Happily, it didn't take long for me to find another place to get medical attention. The nice receptionist there asked me a couple of questions, wrote the answers down herself, and hustled me into the doctor's office. And it was a good thing. I have a viral infection in both corneas which, according to the examiner "look like sandpaper," have been instructed to avoid wearing contacts for at least a month, and maybe for as long as six months. I was given drops and ointment, then scheduled another appointment in two weeks. My vision right now is awful (forgive any typos that I might not catch), but I'm at least relieved to have had the issue identified and that some medical folks are keeping track of the problem. We're attacking it head-on, with treatment and monitoring. 

Maybe I'm looking at the past through rose-colored glasses (no pun intended), but I don't recall life being so trying "back then." It shouldn't be necessary, when somebody needs medical attention, to fight to find competent people. There's so much talk about unemployment, about throngs of smart, capable folks out of work. So why in the world is this brainless teenybopper in a position to turn someone away and potentially cause damage to a person's vision? Because indeed, had I given up and gone home, or had I been unable to find the competent people I needed, who knows what might have been the result?

Maybe I'm the stupid one to think that life just shouldn't be this hard. 


survey said...

What part of "maybe you should go see an ophthalmologist" sounds stupid and uncaring? Maybe the "doctor" in the backroom was a hack, and the parakeet was trying to help you out. Some of the most appalling things kids say have quite a lot of truth in them. I'd go get a second opinion, from an ophthalmologist, tomorrow. They are the only eyes you have.

Anonymous said...

[For the record, I am ignoring the last comment] I find it is a lack of motivation for people that work in low wage jobs. It's not her business, if no one walks in all day, she gets paid the same. If her boss isn't supervising, she can be as uncaring as she feels the world is being to her. I think with the ever widening disparity between the super rich and the rest if us, you will see this attitude spread.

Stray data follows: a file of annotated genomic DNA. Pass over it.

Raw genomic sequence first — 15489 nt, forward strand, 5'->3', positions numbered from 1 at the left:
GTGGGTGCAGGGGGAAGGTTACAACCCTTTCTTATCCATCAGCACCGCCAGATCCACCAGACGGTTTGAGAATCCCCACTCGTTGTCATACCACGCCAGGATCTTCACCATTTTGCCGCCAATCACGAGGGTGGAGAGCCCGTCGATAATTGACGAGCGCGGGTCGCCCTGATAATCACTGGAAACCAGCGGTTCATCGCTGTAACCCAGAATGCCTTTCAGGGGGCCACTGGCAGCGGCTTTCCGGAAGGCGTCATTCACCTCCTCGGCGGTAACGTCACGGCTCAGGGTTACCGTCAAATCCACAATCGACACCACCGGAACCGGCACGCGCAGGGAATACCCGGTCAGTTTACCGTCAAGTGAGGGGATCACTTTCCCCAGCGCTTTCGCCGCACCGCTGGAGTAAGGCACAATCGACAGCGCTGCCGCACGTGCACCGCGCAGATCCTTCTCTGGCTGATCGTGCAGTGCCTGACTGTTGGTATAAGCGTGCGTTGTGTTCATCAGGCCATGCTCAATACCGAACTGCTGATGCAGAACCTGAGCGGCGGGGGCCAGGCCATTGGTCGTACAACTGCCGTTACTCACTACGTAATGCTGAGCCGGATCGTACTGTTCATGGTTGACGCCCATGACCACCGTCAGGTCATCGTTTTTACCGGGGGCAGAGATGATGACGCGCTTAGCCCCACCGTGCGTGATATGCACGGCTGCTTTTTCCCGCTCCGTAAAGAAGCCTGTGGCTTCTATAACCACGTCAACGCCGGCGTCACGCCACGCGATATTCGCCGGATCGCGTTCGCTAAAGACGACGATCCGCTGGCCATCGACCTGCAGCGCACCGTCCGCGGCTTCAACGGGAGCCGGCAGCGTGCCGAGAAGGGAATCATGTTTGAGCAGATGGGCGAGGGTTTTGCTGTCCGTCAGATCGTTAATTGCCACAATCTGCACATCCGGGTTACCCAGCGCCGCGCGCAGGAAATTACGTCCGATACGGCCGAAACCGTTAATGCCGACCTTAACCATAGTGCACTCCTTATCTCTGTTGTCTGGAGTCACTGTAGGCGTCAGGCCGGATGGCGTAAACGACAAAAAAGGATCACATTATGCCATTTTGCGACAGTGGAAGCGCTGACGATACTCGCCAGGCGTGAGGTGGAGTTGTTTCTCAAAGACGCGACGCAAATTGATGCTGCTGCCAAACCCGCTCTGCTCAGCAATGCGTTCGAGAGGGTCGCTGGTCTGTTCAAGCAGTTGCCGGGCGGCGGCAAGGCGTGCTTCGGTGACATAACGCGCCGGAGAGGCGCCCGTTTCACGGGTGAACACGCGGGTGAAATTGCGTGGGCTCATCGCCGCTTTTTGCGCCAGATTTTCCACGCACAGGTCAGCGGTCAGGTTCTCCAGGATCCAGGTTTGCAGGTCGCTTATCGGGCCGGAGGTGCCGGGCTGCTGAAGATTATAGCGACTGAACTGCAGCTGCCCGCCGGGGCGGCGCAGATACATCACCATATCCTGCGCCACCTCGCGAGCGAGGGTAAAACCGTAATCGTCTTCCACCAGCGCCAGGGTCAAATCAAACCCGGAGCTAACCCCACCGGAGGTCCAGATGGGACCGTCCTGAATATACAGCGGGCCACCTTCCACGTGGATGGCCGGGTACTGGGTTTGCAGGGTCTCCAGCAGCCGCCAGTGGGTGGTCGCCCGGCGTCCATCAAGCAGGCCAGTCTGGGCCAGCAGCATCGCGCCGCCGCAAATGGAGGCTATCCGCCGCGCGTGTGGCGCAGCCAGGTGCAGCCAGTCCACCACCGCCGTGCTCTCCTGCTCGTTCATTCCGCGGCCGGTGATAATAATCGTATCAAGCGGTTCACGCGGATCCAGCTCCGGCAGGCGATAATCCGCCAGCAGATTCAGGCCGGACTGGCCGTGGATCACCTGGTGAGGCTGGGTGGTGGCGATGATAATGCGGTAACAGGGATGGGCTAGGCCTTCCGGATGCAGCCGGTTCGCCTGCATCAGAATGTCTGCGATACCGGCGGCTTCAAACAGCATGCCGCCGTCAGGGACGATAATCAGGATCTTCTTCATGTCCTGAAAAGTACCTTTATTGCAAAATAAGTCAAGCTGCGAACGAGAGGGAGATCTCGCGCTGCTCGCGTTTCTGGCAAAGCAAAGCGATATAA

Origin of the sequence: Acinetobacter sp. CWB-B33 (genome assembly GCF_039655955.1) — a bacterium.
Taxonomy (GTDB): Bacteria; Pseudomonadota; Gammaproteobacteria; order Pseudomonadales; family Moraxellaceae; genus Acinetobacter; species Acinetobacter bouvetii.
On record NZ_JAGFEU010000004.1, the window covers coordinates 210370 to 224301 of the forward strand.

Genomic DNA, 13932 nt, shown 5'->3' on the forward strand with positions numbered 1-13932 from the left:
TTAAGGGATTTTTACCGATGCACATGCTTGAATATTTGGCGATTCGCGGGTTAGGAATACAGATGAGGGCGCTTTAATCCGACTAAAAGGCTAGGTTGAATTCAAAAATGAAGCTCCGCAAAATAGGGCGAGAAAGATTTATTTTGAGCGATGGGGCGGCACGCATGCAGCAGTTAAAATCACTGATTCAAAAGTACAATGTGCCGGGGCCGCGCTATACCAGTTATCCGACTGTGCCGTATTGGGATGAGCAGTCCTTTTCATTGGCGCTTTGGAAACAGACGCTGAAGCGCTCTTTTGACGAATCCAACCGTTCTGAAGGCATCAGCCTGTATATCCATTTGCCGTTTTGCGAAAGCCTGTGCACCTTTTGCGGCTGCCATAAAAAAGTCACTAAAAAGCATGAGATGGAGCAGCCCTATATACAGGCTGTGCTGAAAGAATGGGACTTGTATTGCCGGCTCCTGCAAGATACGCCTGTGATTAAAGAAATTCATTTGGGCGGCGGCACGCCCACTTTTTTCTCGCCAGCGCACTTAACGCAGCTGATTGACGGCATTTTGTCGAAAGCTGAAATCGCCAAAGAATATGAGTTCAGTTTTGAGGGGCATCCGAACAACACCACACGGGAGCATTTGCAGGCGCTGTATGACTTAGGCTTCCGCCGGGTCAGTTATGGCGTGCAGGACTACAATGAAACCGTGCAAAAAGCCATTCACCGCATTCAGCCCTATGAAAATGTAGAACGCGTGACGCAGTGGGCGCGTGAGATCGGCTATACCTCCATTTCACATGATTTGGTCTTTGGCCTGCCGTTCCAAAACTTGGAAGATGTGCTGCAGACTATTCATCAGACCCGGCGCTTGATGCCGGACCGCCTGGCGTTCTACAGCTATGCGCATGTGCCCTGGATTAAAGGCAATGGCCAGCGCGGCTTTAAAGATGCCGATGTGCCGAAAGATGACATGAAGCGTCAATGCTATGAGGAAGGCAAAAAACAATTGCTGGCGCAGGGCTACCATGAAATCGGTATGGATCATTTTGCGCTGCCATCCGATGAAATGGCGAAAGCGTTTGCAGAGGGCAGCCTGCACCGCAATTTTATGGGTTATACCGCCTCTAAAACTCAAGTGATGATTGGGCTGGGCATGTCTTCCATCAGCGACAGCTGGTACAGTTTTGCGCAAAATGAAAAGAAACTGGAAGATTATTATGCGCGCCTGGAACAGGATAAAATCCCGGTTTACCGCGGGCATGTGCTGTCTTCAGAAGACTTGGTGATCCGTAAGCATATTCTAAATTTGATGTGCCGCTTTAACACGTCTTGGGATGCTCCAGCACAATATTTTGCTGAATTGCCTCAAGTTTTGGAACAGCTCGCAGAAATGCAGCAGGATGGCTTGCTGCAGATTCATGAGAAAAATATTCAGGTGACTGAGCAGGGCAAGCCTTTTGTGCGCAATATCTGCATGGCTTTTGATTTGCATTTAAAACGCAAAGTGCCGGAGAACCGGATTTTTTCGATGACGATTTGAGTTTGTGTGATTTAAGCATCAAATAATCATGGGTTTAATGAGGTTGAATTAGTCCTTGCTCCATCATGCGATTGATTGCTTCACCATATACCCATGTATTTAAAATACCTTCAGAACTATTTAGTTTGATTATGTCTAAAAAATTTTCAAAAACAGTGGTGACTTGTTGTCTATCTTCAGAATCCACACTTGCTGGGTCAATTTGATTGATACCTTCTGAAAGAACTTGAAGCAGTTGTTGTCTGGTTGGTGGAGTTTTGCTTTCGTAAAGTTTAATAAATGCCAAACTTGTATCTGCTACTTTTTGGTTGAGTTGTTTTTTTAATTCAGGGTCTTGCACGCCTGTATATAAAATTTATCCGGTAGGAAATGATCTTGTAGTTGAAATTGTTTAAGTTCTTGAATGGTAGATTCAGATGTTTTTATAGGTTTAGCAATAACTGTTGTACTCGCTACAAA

Kathleen Yasas said...

Dear Anonymous: Probably true, certainly tragic.

survey said...

I have learned from a very reliable source that Squeaky took the parakeet's advice, saw an ophthalmologist, and is quite confident in that doctor's diagnosis. I believe the "parakeet" was a cashier in a shoe store or a gas station, accidentally approached by a nearly blind and half mad Squeaky. In any event, at least one more person knows how to spell ophthalmologist.

Anonymous said...

Life just shouldn't be this hard.

survey said...

Update: Squeaky has regained enough vision to be able to examine her "eye doctor's" credentials.....and it seems that she STILL hasn't seen an ophthalmologist.

About Me

Newspaper columnist; blogger; author of Delta Dead; author of 101 Tip$ From My Depression-Era Parents; author of Australian Fly; editor: ...And I Breathed (author, Jason Garner, former CEO of Global Music at Live Nation), "A History of the Lawrence S. Donaldson Residence"; "The Port Washington Yacht Club: A Centennial Perspective"; "The Northeastern Society of Periodontists: The First Fifty Years"; editor: NESP Bulletin; editor: PWYC Mainsail; past editorial director: The International Journal of Fertility & Women's Medicine; past editor of: Long Island Power & Sail, Respiratory Review; Medical Travelers' Advisory; School Nurse News; Clear Images; Periodontal Clinical Investigations; Community Nurse Forum